The Person and Work of the Holy Spirit


The Scriptures use a variety of images to convey the manifold riches of the Holy Spirit’s work. Ken Boa shares twelve ministries of the Spirit.

The role of the Holy Spirit as a central dynamic of Christian spirituality is an expression of the trinity of God. The Father sent the Son into the world and empowered Him by anointing Him with the Spirit. When the Son ascended to the Father after completing His earthly mission of redemption and reconciliation, He sent the Spirit to continue His work through those who have been made alive to Him in the world. The triune God is a relational Being whose cosmic work of creation, redemption, and reconciliation integrally involves all three Persons of the Godhead. In the Old Testament, the Spirit of God participated in the creation of the heavens and the earth, revealed God’s word and will by inspiring prophetic messengers, and endowed specific people with skill, leadership, and strength. But while the Spirit’s indwelling in Israel was selective and temporary (as in the cases of Samson and Saul), after the Pentecostal experience in Acts it was universal (all believers) and permanent.

The ministry of the Holy Spirit is multifaceted, but three essential aspects are (1) bearing witness to Jesus Christ, (2) applying Christ’s redemptive work in human hearts, and (3) working personally and progressively to form Christlikeness in the lives of believers. He empowers us to live a new quality of life, He purifies and purges us as we submit to His authority and control, and He equips us with spiritual gifts and opportunities to build others up in the faith. But as J. I. Packer observes in Keep in Step with the Spirit, there are limitations to seeing the doctrine of the Spirit as essentially about power, purity, or performance. While all of these are vital components of the work of the Spirit of God, it is best to see the Spirit as an active, personal presence in our lives. The Holy Spirit glorifies Jesus Christ by mediating Christ’s presence to us. The Spirit assures us of the Father’s love and care, brings us into personal fellowship with Jesus, and transforms our character so that we become more like Him.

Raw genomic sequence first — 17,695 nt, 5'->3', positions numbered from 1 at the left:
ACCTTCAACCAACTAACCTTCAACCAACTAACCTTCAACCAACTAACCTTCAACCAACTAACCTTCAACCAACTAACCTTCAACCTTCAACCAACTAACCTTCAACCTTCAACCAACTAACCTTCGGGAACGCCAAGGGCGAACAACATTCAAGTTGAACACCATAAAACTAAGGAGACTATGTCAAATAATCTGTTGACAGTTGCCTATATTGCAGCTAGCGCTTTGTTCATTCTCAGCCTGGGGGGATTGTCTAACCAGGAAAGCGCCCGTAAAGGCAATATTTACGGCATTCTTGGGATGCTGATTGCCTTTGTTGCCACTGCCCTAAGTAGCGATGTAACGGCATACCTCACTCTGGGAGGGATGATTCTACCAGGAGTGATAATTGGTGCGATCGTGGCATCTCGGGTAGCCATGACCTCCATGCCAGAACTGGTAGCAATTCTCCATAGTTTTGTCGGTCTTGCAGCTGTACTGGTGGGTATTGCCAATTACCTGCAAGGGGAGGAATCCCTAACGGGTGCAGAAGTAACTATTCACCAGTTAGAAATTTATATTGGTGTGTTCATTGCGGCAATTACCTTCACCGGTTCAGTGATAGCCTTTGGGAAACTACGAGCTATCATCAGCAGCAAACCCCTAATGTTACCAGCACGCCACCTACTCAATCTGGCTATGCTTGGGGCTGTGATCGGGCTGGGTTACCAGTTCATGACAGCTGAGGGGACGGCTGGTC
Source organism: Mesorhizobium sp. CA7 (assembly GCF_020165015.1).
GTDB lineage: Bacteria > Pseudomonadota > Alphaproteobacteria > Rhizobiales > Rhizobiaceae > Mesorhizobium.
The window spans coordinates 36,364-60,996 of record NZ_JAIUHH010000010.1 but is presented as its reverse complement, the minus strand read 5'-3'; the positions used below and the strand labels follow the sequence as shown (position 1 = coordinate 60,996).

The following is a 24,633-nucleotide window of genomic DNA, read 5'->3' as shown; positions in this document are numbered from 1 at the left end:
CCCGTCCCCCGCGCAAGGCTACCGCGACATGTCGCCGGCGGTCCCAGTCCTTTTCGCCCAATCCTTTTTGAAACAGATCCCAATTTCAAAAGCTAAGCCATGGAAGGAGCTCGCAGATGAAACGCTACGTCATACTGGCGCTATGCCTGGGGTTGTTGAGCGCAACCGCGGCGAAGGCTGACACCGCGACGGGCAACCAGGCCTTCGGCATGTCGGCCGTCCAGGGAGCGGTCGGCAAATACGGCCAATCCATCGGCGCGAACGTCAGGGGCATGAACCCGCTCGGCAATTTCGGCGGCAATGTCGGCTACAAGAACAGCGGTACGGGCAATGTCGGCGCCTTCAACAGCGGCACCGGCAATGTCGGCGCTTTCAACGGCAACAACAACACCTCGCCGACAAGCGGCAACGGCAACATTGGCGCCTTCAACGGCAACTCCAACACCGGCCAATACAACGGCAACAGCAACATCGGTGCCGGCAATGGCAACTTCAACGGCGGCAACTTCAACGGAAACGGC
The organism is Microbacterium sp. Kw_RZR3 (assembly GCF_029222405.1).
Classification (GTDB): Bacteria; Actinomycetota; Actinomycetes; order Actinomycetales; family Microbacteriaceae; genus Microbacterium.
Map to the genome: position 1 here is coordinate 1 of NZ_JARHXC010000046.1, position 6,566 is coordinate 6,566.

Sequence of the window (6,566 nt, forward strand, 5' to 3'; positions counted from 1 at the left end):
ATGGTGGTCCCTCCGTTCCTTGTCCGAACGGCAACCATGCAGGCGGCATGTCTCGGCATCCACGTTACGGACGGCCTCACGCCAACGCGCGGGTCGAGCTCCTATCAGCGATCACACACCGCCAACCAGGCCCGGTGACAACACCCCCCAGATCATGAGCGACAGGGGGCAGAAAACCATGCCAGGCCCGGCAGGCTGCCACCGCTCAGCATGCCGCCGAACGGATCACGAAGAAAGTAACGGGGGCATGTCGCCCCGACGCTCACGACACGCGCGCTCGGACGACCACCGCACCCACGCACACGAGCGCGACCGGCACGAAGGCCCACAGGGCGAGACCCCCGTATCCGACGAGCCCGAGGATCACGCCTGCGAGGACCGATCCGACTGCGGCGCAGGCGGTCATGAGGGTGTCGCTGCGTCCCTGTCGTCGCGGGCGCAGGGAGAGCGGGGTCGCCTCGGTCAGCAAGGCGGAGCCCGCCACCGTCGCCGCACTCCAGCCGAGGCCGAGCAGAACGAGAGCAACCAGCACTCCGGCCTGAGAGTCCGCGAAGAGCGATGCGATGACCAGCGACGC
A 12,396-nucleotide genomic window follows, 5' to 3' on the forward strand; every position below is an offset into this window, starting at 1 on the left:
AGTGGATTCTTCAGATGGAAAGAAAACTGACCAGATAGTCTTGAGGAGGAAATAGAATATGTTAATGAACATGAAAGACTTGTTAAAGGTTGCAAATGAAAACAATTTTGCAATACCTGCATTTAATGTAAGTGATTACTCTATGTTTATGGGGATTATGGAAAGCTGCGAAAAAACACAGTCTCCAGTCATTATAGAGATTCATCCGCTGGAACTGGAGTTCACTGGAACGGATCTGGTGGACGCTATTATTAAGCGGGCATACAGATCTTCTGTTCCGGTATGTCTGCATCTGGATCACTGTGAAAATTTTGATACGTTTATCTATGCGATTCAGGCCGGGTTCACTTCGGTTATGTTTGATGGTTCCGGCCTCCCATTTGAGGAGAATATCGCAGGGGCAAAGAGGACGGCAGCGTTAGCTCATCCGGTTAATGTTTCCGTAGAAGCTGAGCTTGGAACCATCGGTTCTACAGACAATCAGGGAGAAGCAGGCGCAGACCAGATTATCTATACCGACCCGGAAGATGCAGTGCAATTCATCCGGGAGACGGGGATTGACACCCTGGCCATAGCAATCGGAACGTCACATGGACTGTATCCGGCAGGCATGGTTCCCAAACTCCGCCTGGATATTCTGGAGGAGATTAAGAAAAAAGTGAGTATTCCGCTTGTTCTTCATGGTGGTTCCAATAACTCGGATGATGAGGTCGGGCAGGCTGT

It is wrong to speak of the Holy Spirit as an “it”—He is a living and loving Person, not a force to be utilized. Jesus called Him the Paraclete, a name which means “one called alongside” to help (John 14:16, 25; 15:26; 16:7). Paracletos is variously translated Helper, Comforter, Counselor, Advocate, Intercessor, Supporter, and Strengthener, and each of these terms carries a different nuance of the Spirit’s ministry to us. The Paraclete guides us into the truth (John 16:13) and makes Christ’s provision for our sin and His personal presence real in our lives. He makes it possible for the people of God to be progressively conformed and transformed into the image of Christ (2 Corinthians 3:17-18).

The Scriptures use a variety of images to convey the manifold riches of the Holy Spirit’s work. Here are twelve ministries of the Spirit: